Spatial smoothing of onshore wind: Implications for strategic development in Scotland

Andrew N. Commin, Magnus W.h. Davidson, Nicola Largey, Paul Gaffney, David W. Braidwood, Stuart W. Gibb, John Mcclatchey

Research output: Contribution to journalArticle

2 Citations (Scopus)
15 Downloads (Pure)

Abstract

High levels of wind penetration is widely accepted as presenting problems for energy security. With increasing wind deployment this issue is well recognised in Scotland. Spatial smoothing of generation is seen as one method to enhance energy security in a high wind penetration system. This requires wind farms to be developed in a way to take advantage of this smoothing; however, this is not part of the UK/Scottish government wind deployment strategy – which is instead developer led. This research seeks to contribute to a strategic approach to wind development in Scotland, taking into account spatial smoothing – which is shown in this study to be statistically significant within Scotland.
Providing quantification of which pre-existing areas of large-scale wind development in Scotland should be the focus of further development and which are of least benefit. Wind farms in southern Scotland offer least in terms
of energy security, due to over-concentration of deployment in this area, further development here should be in part considered in terms of export value, rather than utilization within Scotland. The two island areas modelled are shown to have high spatial smoothing value. This work should help inform current political discourse over grid connections to these areas.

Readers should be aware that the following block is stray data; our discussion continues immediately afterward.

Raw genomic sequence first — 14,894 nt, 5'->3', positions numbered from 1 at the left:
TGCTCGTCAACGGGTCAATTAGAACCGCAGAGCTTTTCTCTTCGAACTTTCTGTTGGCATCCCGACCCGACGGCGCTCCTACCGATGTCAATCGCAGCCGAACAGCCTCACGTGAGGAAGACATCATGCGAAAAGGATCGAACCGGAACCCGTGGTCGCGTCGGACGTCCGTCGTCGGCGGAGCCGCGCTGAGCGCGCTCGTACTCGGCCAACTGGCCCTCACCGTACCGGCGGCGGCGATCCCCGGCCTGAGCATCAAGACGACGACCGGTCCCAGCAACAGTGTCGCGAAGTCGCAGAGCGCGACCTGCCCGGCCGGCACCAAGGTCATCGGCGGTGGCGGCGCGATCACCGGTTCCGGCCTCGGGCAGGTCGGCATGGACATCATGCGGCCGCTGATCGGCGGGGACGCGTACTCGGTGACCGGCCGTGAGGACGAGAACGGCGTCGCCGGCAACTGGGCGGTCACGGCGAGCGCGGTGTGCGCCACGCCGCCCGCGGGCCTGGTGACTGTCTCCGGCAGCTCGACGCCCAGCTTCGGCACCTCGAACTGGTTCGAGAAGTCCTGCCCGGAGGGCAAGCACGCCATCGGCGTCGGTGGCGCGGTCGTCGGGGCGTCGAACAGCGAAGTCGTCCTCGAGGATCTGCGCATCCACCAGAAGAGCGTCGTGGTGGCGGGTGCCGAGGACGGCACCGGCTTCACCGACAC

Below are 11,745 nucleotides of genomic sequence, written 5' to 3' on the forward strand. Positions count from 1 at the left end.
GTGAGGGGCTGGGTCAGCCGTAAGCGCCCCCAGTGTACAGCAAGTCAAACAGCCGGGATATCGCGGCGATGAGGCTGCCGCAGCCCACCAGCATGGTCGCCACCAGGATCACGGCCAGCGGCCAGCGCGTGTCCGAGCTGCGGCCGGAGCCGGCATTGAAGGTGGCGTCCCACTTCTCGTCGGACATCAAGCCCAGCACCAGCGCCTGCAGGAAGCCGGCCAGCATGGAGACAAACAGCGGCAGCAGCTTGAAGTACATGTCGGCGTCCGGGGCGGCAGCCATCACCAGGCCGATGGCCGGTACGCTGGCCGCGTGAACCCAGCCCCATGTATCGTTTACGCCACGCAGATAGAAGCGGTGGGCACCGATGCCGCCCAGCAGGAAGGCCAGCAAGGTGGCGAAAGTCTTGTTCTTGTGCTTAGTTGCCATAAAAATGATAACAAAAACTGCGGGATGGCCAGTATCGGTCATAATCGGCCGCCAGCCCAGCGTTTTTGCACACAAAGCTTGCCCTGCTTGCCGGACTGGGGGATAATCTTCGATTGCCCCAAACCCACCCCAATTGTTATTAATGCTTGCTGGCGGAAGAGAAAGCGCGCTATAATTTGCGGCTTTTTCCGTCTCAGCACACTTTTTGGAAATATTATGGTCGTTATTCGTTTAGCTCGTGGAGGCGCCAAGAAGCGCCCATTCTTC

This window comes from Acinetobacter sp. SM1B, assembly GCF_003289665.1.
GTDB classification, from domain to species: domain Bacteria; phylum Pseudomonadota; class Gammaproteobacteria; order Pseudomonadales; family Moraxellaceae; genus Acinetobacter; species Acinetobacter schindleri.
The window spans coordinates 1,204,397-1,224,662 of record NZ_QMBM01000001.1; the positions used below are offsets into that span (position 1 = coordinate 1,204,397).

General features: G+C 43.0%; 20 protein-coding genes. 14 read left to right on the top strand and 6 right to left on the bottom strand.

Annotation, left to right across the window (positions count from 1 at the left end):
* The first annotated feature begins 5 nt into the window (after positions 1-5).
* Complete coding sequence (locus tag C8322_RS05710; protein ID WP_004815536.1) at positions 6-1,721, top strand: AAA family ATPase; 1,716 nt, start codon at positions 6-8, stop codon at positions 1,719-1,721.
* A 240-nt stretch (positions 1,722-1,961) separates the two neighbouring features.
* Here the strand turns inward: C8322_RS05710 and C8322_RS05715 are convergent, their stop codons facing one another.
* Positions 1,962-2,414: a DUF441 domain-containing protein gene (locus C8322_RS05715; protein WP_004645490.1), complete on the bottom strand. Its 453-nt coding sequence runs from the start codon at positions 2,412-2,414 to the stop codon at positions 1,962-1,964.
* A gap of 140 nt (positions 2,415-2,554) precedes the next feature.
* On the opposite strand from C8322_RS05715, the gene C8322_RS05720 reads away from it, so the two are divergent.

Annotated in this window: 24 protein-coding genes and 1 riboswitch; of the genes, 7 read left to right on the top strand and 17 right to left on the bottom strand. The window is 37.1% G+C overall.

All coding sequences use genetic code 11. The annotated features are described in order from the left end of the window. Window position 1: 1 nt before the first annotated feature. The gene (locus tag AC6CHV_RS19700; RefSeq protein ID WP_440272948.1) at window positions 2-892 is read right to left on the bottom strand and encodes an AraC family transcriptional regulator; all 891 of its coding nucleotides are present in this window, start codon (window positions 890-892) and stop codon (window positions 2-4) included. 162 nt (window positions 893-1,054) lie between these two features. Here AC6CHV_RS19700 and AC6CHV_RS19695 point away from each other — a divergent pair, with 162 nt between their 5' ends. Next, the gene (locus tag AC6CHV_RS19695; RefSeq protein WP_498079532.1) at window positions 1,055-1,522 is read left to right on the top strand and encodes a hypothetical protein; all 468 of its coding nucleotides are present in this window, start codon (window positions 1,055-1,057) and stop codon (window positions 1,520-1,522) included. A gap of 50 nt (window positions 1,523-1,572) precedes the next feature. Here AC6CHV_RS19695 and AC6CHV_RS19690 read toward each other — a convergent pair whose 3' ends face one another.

Original languageEnglish
Pages (from-to)36-48
Number of pages13
JournalEnergy Policy
Volume109
DOIs
Publication statusPublished - 1 Oct 2017

Fingerprint

smoothing
wind farm
Energy security
penetration
political discourse
energy
strategic approach
Farms

Keywords

  • Onshore wind
  • Spatial smoothing
  • Strategic development
  • Energy security
  • Environmental impacts

Cite this

Commin, Andrew N. ; Davidson, Magnus W.h. ; Largey, Nicola ; Gaffney, Paul ; Braidwood, David W. ; Gibb, Stuart W. ; Mcclatchey, John. / Spatial smoothing of onshore wind: Implications for strategic development in Scotland. In: Energy Policy. 2017 ; Vol. 109. pp. 36-48.
@article{b434b245f9544c569d9793e5ed6a8ca8,
title = "Spatial smoothing of onshore wind:: Implications for strategic development in Scotland",